NBC announced last week that, starting this fall, its cash cow Today (weekdays at 7 a.m. ET) would be getting milked for an extra 60 minutes daily, bringing the length of each broadcast to an epic four hours. While this was a cause for joy for partisans of TV's longest-running morning show, there was a smaller, weirder group who greeted the news with muttered curses. Today's land grab spelled the death of the soap opera Passions (weekdays at 2 p.m. ET). As Variety put it, "Cancellation of the skein points to the increasingly harsh economic climate for sudsers."
The suds of Passions were, originally, odd ones—bubbles glistening with Gothic camp. The soap debuted in 1999 and shortly emerged as a cult hit with dramatis personae including witches, warlocks, and a living doll named Timmy who, according to soapcentral.com, "died after being attacked by Zombie Charity." But the strangeness waned, and last week Passions was looking much like every other daytime soap, just with a bit less gravity and refinement.
On Friday, Simone asked for a slight clarification from Kay: "So, when you say you were with Miguel, you mean you slept with Miguel? On the same night that you married Fox?" To which Kay, wounded, gave a shrug that looked like a flinch, as if trying to force together her well-tended eyebrows. Cut to Fox, who, drinking alone in front of a mirror, shared some exposition with his reflection: "Thank God Dad was able to get Mom out of here. I couldn't take another minute of her histrionics. Let's hope she keeps her mouth shut about my phony terminal illness." And so on. What Passions had going for it, as a business property, was its youthful audience; the network has touted its huge ratings among "women 18 to 34" and "women 18 to 24" and, appallingly, "women 12 to 17." (To know the age of the target audience is to understand, sort of, why all the men on Passions look like they're 28 and all the women dress like they're 15.)
But women 18 to 34 increasingly don't have time for this stuff—at least that's the idea you get while watching Today between 9 and 10 a.m. (The show's third hour, an innovation dating from October of 2000, will be the model for its fourth.) This is not the salon of Matt Lauer and Meredith Vieira, with its intrusions of politics and war, but rather a romper room for the ceaselessly jovial weatherman Al Roker, the peerlessly blow-dried correspondent Natalie Morales, and Ann Curry, who shucks off the newsreader's role she inhabits earlier in the show to help prepare easy meals.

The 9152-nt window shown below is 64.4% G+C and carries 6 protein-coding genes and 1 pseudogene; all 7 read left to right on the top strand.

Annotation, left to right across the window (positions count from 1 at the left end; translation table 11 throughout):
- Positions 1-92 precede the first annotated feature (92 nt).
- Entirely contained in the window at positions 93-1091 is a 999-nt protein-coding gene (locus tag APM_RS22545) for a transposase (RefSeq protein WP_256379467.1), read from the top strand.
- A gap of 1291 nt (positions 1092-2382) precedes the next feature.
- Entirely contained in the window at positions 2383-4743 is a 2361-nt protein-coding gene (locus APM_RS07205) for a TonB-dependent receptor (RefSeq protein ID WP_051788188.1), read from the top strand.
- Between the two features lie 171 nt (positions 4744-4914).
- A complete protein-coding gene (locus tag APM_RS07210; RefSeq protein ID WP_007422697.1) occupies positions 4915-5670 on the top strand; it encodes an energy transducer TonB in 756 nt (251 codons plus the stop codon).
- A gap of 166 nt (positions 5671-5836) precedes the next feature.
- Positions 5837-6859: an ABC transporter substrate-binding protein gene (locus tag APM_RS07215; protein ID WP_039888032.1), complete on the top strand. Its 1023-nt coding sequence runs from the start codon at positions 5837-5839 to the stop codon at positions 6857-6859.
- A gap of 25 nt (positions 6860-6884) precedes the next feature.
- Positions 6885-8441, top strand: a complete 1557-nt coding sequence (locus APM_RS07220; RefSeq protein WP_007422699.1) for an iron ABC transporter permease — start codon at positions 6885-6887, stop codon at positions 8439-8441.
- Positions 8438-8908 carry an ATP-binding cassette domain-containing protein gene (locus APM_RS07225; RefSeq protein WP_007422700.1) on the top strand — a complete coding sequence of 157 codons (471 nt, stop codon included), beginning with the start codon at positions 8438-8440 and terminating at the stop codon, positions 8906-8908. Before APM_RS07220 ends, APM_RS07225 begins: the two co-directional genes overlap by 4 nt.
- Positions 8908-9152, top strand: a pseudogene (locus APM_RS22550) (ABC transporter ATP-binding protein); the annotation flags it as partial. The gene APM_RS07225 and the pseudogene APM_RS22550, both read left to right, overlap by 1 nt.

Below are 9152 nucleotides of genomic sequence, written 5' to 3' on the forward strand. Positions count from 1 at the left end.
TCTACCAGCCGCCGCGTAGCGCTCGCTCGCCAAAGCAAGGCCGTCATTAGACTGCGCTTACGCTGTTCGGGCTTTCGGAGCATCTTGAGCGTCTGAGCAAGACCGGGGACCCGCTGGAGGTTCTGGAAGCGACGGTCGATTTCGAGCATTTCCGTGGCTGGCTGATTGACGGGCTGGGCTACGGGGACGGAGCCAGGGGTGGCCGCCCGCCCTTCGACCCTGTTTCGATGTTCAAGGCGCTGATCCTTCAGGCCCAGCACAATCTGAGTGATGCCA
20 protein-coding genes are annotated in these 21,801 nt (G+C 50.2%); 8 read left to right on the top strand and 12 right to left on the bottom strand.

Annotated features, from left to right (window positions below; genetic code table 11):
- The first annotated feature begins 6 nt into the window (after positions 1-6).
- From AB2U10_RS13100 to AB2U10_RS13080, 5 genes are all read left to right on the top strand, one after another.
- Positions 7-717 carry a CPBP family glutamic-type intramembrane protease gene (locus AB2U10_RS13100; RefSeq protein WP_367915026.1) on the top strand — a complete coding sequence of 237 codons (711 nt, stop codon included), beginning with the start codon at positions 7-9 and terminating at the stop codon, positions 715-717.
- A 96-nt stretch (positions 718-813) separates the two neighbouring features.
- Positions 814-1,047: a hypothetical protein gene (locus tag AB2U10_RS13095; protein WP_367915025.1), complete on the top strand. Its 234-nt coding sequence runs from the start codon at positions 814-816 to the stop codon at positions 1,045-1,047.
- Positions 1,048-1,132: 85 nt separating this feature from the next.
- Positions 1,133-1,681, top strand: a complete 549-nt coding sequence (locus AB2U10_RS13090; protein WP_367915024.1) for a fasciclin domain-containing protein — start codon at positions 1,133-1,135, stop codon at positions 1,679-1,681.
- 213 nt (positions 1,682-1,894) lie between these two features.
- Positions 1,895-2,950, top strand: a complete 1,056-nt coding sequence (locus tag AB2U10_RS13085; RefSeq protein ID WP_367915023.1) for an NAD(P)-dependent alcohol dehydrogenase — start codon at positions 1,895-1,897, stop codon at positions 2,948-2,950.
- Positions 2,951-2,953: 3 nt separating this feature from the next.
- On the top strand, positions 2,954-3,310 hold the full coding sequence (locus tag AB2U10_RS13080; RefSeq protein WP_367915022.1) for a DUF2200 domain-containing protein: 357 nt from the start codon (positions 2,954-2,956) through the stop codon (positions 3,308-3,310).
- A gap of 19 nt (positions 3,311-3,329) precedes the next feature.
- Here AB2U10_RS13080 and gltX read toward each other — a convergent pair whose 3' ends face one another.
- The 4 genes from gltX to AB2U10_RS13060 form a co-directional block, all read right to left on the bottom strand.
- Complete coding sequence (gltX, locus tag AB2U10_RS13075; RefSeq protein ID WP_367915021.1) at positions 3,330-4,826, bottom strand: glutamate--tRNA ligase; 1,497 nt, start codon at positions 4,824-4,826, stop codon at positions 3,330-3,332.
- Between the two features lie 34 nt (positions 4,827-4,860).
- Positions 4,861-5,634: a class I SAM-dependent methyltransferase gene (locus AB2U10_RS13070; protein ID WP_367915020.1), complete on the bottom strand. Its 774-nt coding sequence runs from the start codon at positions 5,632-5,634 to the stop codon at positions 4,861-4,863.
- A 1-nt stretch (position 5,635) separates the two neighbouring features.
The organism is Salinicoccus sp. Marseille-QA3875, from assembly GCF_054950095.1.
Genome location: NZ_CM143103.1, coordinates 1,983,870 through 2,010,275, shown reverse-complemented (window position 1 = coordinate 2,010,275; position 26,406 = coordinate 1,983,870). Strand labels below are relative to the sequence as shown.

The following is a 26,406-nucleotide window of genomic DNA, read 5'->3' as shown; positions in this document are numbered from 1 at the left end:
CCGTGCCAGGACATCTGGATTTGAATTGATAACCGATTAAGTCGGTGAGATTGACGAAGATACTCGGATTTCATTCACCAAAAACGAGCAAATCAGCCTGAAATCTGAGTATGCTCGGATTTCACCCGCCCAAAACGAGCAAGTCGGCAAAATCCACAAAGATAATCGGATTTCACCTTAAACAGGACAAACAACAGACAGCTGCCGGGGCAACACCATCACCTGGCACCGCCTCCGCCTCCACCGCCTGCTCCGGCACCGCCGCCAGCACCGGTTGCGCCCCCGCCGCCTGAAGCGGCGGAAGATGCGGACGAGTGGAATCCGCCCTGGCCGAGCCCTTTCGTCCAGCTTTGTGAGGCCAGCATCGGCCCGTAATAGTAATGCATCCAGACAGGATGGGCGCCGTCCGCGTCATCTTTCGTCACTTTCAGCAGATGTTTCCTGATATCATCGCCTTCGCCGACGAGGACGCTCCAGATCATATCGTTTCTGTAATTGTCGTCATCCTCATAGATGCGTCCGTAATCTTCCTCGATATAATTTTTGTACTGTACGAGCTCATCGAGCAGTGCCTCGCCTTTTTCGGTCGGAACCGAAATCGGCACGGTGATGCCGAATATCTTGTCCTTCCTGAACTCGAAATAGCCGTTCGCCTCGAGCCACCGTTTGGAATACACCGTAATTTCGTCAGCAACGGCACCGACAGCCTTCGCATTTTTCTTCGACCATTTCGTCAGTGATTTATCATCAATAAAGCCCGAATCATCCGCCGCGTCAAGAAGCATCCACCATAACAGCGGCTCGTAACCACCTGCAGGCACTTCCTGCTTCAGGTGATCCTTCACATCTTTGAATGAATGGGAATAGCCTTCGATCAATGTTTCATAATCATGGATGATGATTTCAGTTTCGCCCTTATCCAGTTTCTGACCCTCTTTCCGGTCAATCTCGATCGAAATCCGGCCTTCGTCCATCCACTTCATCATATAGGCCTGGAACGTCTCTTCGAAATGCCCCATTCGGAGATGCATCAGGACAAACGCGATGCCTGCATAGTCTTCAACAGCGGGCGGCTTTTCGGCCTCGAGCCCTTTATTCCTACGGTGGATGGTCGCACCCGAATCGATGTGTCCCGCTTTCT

Last Friday, Ann stirred away at a healthful Moroccan-style chicken stew presented by an editor from Good Housekeeping. That was after Al had hosted a segment, titled "Married to a Workaholic," that involved eliciting tips on balancing work and family from an editor at Men's Health. On the same episode, Natalie presided over a winter-weather children's fashion show with an editor from Cookie. We were advised on how to protect the kids from hypothermia without turning them into little orbs of wool and goose down. We were told that one young male model "ate seven donuts in the green room," which maybe accounted for his vaguely murderous gaze and sluggish motions. We came to understand that Today has grown into an empire by merging the approaches of a shelf's worth of lifestyle magazines into one cozy promise: Despite the odds, the postmodern homemaker can have it all. How can the phony terminal illnesses of Passions compete with a fantasy like that?
And what if the fourth hour of Today is a success? Will there be a fifth hour? A ninth? How about a 24-hour news channel? Call it Today Forever, a network devoted to helping women across all demographics soothe their harried souls.